You are here:  Home  >  Livestock  >  Current Article

Training Sheep For Vineyard Management

By   /  February 2, 2015  /  2 Comments

This Western SARE funded project gives you the information you need to teach animals NOT to eat something. While this project focuses on sheep, with adjustments, it can be used with other livestock as well. Use this as an example to think creatively about how you can use livestock to meet vegetation management goals.

    Print       Email
Averted sheep grazing in vineyard. Photo courtesy of Colby Eiermann.

Averted sheep grazing in vineyard. Photo courtesy of Colby Eiermann.

Recently we shared a video about Kaos Sheep Outfit and how their sheep manage grass and weeds in vineyards. It’s an efficient and cost-effective way for vineyard managers to remove unwanted vegetation.  But if the sheep eat the vines too, that could be a problem.  One solution comes from Morgan Doran, whose Western SARE (Sustainable Agriculture Research and Education) funded project took research done at Utah State University and turned it into a procedure that sheep producers can safely use.


Click to download the Training Fact Sheet

The technique that Doran and his team built on was based on research led by Dr. Fred Provenza. What Fred and his team (which included Beth Burritt, an On Pasture author) were looking at was how animals choose what to eat.  They learned that animals prefer foods that give them good nutritional feedback, and they wanted to find out if animals would quit eating nutritious foods if they got negative feedback. They demonstrated that lambs acquired aversions to nutritious grains when they were given an oral dose of lithium chloride (LiCl) immediately after eating the grains. The aversion happens because LiCl causes a temporary stomach illness that animals then associate with whatever food they had just eaten.  Their discoveries led to a new definition of palatability, where animals choose to eat foods not based on flavor, but on the nutrients that give them good feedback, or the toxins that give them bad feedback. (You can learn more about palatability here.)

Click to download the dosage fact sheet.

Click to download the dosage fact sheet.

Training Your Animals

While the process for training sheep to have an aversion is simple, the steps must be followed carefully so you get the result you want and you don’t accidentally overdose and kill your animals.  The Fact Sheet “Vines and Ovines: Training a Food Aversion in Sheep” outlines the steps and the important precautions you must take.  Make sure your animals have access to as much salt as they want since proper doses of LiCl are not normally lethal unless animals are deficient in sodium. The prescriptions for using novel foods (foods your sheep have never eaten before) and the proper dose of LiCl are very important. If you’re considering this, be sure to download both the Training Fact Sheet and the LiCl Dosage Fact Sheet and follow them carefully.

Here’s a video showing how the aversion worked in a demonstration at Utah State University:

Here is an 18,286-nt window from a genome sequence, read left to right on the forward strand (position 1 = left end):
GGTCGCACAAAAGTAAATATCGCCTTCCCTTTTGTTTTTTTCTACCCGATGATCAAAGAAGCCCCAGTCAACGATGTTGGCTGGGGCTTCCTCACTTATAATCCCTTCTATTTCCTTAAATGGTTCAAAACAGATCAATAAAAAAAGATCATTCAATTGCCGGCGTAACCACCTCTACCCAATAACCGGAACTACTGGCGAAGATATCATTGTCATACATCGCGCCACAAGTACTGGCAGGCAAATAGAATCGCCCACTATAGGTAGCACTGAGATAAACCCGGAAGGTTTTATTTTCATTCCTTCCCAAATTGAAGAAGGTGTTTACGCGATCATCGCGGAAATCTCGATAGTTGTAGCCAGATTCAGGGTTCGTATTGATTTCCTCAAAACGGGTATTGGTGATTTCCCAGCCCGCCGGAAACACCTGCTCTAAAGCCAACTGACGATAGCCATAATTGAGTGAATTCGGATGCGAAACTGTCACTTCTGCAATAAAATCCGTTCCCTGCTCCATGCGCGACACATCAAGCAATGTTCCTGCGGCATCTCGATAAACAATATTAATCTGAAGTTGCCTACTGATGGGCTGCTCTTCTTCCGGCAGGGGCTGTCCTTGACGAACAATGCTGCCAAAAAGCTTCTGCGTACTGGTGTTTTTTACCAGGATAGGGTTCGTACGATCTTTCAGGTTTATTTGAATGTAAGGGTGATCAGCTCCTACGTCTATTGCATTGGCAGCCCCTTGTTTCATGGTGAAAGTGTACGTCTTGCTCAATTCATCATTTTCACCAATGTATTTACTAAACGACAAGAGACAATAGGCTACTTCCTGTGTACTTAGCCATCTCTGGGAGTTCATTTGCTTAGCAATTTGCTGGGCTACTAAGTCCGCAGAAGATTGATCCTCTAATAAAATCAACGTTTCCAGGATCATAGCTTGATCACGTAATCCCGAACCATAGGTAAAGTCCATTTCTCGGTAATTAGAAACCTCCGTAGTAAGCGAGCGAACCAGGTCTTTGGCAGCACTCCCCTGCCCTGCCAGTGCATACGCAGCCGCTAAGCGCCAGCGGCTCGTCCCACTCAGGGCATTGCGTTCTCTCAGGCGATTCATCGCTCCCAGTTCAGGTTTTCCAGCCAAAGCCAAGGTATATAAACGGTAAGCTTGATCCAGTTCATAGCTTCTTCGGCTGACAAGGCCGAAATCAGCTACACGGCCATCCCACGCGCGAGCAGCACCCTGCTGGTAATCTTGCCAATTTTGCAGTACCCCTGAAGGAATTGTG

Here’s the link for our tablet readers

Grazing Management is Still Important

View of an un-grazed vineyard row on the left and a grazed vineyard row on the right.

View of an un-grazed vineyard row on the left and a grazed vineyard row on the right.

In addition to creating a strong aversion to the vines and grape leaves, Doran and his team learned a few tricks for managing the sheep that improved their results. They discovered that by incorporating non-vineyard areas as part of the vineyard grazing blocks, the sheep seemed more comfortable, maybe because they could keep to their normal daily grazing habits.

Giving trained sheep another place to graze is important because it reduces the possibility that the sheep will taste a leaf or vine simply out of boredom. Since animals choose what to eat based on the feedback they get from nutrient and toxins in the food, sheep who eat grape leaves and vines and don’t get dosed immediately with LiCl will get only good feedback, and they will lose their aversion. Even worse, research shows that if other animals see their herd mates eating a food, even if they were trained not to eat it, they will again begin trying it, and the entire herd will lose their aversion.

If you’ve done this with your sheep and you have additional advice, do share in the comments below. We’d also love to hear from you if you’re considering doing this.

    Print       Email
  • Published: 6 years ago on February 2, 2015
  • By:
  • Last Modified: February 2, 2015 @ 12:38 pm
  • Filed Under: Livestock, Sheep

About the author

Publisher, Editor and Author

Kathy worked with the Bureau of Land Management for 12 years before founding Livestock for Landscapes in 2004. Her twelve years at the agency allowed her to pursue her goal of helping communities find ways to live profitably AND sustainably in their environment. She has been researching and working with livestock as a land management tool for over a decade. When she's not helping farmers, ranchers and land managers on-site, she writes articles, and books, and edits videos to help others turn their livestock into landscape managers.


  1. Chip Hines says:

    Opens up a whole new field of management, which can solve many problems cheaply.

  2. Dave Scott says:

    I sure enjoyed this.
    1.If it has been a year since sheep have been to the vineyard, does the aversion technique need to be repeated again,or should you start with new lambs each year?
    2. If the lambs were taught by their mothers at some point( a fact perhaps unknown to you when you bought them) to eat the averted feed, does the LiCl still work?


You might also like...

Newborn Resuscitation Dos and Don’ts

Read More →